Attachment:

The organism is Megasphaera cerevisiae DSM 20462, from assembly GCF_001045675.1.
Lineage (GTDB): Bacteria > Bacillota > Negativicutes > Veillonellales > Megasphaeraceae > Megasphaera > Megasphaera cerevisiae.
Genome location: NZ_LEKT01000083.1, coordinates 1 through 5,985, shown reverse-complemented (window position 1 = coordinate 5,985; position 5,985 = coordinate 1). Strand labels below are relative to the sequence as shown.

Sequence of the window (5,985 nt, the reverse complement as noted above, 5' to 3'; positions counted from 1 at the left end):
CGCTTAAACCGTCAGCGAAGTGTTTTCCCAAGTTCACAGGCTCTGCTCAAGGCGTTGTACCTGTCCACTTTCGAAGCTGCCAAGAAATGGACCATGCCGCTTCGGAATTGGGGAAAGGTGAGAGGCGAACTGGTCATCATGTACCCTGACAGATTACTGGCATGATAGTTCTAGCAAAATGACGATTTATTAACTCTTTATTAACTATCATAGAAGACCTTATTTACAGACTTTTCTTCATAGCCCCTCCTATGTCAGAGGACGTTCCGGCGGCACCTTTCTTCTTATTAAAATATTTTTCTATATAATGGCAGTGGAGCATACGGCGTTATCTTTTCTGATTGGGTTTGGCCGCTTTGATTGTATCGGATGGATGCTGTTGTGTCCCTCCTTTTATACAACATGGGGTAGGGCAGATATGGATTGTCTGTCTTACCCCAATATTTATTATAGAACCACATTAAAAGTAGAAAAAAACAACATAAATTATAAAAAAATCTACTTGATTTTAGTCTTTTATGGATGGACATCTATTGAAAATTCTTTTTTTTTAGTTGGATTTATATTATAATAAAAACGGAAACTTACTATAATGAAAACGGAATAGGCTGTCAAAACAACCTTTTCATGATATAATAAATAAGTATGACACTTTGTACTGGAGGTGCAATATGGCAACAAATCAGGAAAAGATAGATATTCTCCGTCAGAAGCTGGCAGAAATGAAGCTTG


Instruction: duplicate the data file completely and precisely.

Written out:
The organism is Megasphaera cerevisiae DSM 20462, from assembly GCF_001045675.1.
Lineage (GTDB): Bacteria > Bacillota > Negativicutes > Veillonellales > Megasphaeraceae > Megasphaera > Megasphaera cerevisiae.
Genome location: NZ_LEKT01000083.1, coordinates 1 through 5,985, shown reverse-complemented (window position 1 = coordinate 5,985; position 5,985 = coordinate 1). Strand labels below are relative to the sequence as shown.

Sequence of the window (5,985 nt, the reverse complement as noted above, 5' to 3'; positions counted from 1 at the left end):
CGCTTAAACCGTCAGCGAAGTGTTTTCCCAAGTTCACAGGCTCTGCTCAAGGCGTTGTACCTGTCCACTTTCGAAGCTGCCAAGAAATGGACCATGCCGCTTCGGAATTGGGGAAAGGTGAGAGGCGAACTGGTCATCATGTACCCTGACAGATTACTGGCATGATAGTTCTAGCAAAATGACGATTTATTAACTCTTTATTAACTATCATAGAAGACCTTATTTACAGACTTTTCTTCATAGCCCCTCCTATGTCAGAGGACGTTCCGGCGGCACCTTTCTTCTTATTAAAATATTTTTCTATATAATGGCAGTGGAGCATACGGCGTTATCTTTTCTGATTGGGTTTGGCCGCTTTGATTGTATCGGATGGATGCTGTTGTGTCCCTCCTTTTATACAACATGGGGTAGGGCAGATATGGATTGTCTGTCTTACCCCAATATTTATTATAGAACCACATTAAAAGTAGAAAAAAACAACATAAATTATAAAAAAATCTACTTGATTTTAGTCTTTTATGGATGGACATCTATTGAAAATTCTTTTTTTTTAGTTGGATTTATATTATAATAAAAACGGAAACTTACTATAATGAAAACGGAATAGGCTGTCAAAACAACCTTTTCATGATATAATAAATAAGTATGACACTTTGTACTGGAGGTGCAATATGGCAACAAATCAGGAAAAGATAGATATTCTCCGTCAGAAGCTGGCAGAAATGAAGCTTG